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Ray Mueller wants to run toward the problems as District 3 supervisor

Ray Mueller, who's serving his third term on the Menlo Park City Council, is running for the District 3 on the San Mateo County Board of Supervisors. Photo by Magali Gauthier.

In his decade as a Menlo Park City Council member — two of those years as mayor — Ray Mueller has learned that effective governance requires him not to run away from problems.

"When someone comes to you and tells you something's wrong, that's the job," Mueller said in an interview with The Almanac. "And so you run towards that problem to help them. If you're sitting back away from the controversy you're not really doing the job."

It's why one of Mueller's immediate tasks if elected as District 3 supervisor would be to open an office on the coast in the first week and to be in that office two to three days a week. For Mueller, it's an essential step for him because he looks at the county as a "social services backstop."

It's not just land-use issues the county supervisor is dealing with, he said. "The supervisor touches the health and hospital system, it touches children and family services ... And so it's amazing to me that if you are a farm worker on the coast or if you're a person who's working two jobs trying to make ends meet, then you have to drive all the way from the coast to Redwood City to meet with your supervisor. That has to change."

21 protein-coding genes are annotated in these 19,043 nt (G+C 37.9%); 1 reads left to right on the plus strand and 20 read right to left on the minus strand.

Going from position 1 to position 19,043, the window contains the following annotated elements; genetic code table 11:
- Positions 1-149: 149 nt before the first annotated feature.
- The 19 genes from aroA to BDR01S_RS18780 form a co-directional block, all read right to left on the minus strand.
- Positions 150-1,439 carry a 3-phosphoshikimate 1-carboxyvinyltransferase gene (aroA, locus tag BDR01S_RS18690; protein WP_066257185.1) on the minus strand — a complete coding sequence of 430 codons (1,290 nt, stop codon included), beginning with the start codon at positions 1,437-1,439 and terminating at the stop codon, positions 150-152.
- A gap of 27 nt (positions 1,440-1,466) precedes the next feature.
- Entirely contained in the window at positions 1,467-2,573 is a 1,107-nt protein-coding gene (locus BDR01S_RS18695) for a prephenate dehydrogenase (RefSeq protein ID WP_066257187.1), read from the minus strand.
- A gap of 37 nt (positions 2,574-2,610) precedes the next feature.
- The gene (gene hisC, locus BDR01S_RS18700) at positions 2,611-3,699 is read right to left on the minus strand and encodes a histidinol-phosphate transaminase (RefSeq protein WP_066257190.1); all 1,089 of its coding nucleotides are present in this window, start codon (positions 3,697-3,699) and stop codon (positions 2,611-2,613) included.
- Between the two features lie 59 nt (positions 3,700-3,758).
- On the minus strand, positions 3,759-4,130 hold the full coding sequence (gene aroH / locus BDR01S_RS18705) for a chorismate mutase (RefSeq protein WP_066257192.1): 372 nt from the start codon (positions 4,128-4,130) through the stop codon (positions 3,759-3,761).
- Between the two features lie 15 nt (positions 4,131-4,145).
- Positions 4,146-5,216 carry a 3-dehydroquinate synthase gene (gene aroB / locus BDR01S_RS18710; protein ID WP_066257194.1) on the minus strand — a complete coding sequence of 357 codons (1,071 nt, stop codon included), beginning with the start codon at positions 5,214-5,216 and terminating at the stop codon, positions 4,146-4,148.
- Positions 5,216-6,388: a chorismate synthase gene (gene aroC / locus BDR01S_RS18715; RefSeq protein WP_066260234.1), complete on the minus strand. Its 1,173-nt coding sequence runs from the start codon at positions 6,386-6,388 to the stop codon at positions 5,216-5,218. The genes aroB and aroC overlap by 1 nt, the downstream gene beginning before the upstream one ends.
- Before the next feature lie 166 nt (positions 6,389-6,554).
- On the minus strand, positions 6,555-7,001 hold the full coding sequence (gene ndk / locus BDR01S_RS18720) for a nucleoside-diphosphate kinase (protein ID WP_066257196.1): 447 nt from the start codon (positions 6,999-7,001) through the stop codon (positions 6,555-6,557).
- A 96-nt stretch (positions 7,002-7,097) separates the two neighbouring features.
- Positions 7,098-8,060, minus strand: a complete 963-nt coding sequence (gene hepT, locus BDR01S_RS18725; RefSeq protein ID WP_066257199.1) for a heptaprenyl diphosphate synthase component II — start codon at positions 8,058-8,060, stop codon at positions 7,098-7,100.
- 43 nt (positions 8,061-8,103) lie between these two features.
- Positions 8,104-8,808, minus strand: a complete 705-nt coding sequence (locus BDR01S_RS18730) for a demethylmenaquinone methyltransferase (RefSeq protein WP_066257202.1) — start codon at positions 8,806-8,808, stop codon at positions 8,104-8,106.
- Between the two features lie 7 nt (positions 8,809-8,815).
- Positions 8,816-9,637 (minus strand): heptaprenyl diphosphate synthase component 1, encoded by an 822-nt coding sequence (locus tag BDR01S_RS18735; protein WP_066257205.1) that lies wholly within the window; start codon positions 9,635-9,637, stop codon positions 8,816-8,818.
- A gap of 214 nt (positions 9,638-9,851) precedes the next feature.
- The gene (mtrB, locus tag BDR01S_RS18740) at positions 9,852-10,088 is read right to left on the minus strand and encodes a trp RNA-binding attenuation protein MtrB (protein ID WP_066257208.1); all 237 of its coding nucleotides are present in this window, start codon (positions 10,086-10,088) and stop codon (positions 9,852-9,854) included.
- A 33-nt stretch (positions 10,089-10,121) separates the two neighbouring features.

Spending most of his career as a litigator, Mueller said he was spurred to get involved in city government shortly after the Great Recession, hoping to become steeped into communitywide issues in Menlo Park.

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He joined the city's transportation commission in 2010, which reviewed traffic impacts of large development projects. Mueller cited the Stanford University hospital expansion plan as one the highlights of his two-year tenure, where his advocacy helped secure more funding for Menlo Park after the advisory body urged Stanford to do more to mitigate its project's impact.

Charlie Bourne, a colleague on the transportation commission, nominated Mueller to take over his chair position.

"Afterwards, I asked him why he did it and he said, 'Because I want you to be on council,'" Mueller said. "And so I ended up running for City Council and that passion for public service that I had when I was a kid was just completely reignited."